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Canadian manufacturing sales declined 0.8 percent in November to $44.9 billion, led by decreases in the motor vehicle and motor vehicle parts industries, according to Statistics Canada. Excluding the motor vehicle industries, manufacturing sales edged up 0.2 percent in November compared with October.
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Constant dollar manufacturing sales fell 1.4 percent in November. Constant dollar sales have been relatively stable over the past six months.
Higher sales were reported in 12 of 21 industries, representing 55.2 percent of total manufacturing.
Sales in the transportation equipment industry fell 7.0 percent in November, led by declines in motor vehicle (-9.2 percent) and motor vehicle parts (-6.5 percent) manufacturing. Extended plant shutdowns due to retooling, as well as shift reductions, were key contributors to the lower sales in November.
Primary metal sales also declined, down 1.9 percent in November. Despite this decrease, primary metal sales have been strengthening throughout most of 2010. In November, sales were 22.9 percent higher compared with the same month a year earlier.
Outside of the transportation and primary metal industries, many manufacturers reported gains compared with October. Computer and electronic product sales led the gains, rising 5.1 percent in November. Food manufacturing (+0.7 percent), as well as beverage and tobacco product sales (+2.9 percent), rose for the first time in four months.
Petroleum and coal product sales advanced 1.0 percent in November, the fifth consecutive increase. Rising prices rather than increasing volumes have been behind much of the recent gains.
In November, seven provinces reported sales gains. However, these advances were more than offset by declines in New Brunswick, Alberta, and in particular, Ontario. Excluding Ontario, manufacturing sales rose 0.6 percent in November compared with October.
Sales in Ontario decreased 2.3 percent in November. The transportation equipment industry was behind most of the drop, with sales falling 7.5 percent or by $420 million. Primary metal sales also fell in Ontario, losing 7.7 percent or $115 million.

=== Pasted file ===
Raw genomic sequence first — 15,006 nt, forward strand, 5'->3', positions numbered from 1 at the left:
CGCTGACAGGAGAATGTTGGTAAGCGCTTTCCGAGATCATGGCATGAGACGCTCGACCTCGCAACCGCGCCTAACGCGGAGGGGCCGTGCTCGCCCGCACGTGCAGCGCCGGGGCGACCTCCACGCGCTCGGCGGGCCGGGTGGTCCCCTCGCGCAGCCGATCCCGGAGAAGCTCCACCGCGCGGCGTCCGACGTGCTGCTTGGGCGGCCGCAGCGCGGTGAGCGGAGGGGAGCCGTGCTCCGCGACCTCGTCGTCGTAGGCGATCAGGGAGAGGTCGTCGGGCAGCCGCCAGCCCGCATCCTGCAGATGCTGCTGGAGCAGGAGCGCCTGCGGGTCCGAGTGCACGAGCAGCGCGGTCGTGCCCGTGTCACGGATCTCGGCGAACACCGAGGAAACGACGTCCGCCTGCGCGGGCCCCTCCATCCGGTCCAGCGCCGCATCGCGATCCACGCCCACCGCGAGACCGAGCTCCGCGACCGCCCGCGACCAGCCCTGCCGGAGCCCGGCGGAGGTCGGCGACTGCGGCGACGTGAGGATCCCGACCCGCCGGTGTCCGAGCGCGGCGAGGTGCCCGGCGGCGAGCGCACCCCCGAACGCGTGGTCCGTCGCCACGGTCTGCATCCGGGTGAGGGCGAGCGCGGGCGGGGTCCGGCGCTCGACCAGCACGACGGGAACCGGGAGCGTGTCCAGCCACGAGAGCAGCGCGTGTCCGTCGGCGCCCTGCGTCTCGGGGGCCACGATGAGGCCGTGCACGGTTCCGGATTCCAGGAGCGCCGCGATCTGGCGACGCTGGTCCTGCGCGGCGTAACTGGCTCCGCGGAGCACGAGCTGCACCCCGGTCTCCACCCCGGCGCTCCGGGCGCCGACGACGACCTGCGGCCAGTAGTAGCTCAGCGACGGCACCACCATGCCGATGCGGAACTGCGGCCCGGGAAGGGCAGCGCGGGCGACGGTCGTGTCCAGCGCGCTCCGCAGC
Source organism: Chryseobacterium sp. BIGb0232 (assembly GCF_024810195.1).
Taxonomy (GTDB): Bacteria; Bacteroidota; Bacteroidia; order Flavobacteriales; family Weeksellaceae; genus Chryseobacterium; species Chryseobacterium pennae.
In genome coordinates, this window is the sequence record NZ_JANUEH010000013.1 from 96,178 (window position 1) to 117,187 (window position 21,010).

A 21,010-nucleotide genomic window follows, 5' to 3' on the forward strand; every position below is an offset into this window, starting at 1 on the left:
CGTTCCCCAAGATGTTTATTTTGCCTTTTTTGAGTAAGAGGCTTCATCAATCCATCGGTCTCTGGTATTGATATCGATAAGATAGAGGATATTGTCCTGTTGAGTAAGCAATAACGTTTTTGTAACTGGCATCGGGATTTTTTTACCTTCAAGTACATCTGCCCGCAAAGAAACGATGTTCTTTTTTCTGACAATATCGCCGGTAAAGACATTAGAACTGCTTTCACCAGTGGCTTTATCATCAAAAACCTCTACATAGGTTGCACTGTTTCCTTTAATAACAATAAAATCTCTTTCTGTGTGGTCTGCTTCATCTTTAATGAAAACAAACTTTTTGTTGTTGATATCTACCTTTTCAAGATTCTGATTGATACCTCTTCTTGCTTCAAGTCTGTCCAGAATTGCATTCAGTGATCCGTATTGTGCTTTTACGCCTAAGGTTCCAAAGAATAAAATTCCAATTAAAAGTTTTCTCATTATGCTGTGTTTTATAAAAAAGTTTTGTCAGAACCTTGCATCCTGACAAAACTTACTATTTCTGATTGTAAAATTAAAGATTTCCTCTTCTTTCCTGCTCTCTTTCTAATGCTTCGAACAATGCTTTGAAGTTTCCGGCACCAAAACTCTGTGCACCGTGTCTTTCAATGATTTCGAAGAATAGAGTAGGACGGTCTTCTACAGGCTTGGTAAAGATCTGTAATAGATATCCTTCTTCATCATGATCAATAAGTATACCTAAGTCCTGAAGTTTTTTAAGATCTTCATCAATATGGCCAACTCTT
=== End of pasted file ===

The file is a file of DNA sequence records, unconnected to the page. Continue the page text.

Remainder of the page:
New Brunswick (-4.9 percent) and Alberta (-1.6 percent) also reported lower sales. Non-durable goods industries such as food, and petroleum and coal products were behind much of the decline in both provinces.
Manitoba led the provincial sales advances in November, increasing 7.6 percent following a 6.1 percent drop in October. Sales in the transportation equipment and primary metal industries were key contributors to the increase.
Sales in Quebec edged up 0.2 percent in November, despite a 13.4 percent drop in the transportation equipment industry. Gains by computers and electronics (+18.5 percent), non-metallic minerals (+7.8 percent), and petroleum and coal (+7.2 percent) manufacturers helped to offset the drop in transportation equipment sales.
Inventory levels increased 1.3 percent in November to $61.1 billion. Inventories have been on the rise since May 2010. In 2009, inventories were reduced, with most of the decrease coming in the first half of the year.
The rise in November reflected a 10.8 percent increase in the petroleum and coal product industry, mainly as a result of large deliveries of raw materials during the month. Both price and volume increases were factors in the advance.
Primary metal inventories rose 2.4 percent during the month. Inventories in this industry have risen for eight consecutive months.
These increases were partially offset by a 1.4 percent decline in the chemical products industry. Most of this inventory decline was focused in the pharmaceutical industry.
The inventory-to-sales ratio for November increased three points to 1.36. This was the highest level since February 2010. The inventory-to-sales ratio is a measure of the time, in months, that would be required to exhaust inventories if sales were to remain at their current level.
Unfilled orders advanced 0.5 percent to $52.7 billion in November, the first increase in three months. Unfilled orders have remained relatively stable in 2010 after declining throughout most of 2009.
The increase in orders was mostly concentrated in the fabricated metal and primary metal industries. The backlog of orders in these industries rose 5.2 percent and 15.5 percent respectively.
The largest decrease in unfilled orders came in the transportation equipment industry, which was down 0.7 percent in November compared with October.
New orders advanced 1.6 percent in November compared with October, the third increase in four months. New orders rose largely on the strength of the aerospace products and parts industry. Excluding aerospace products and parts, new orders fell 1.4 percent in November.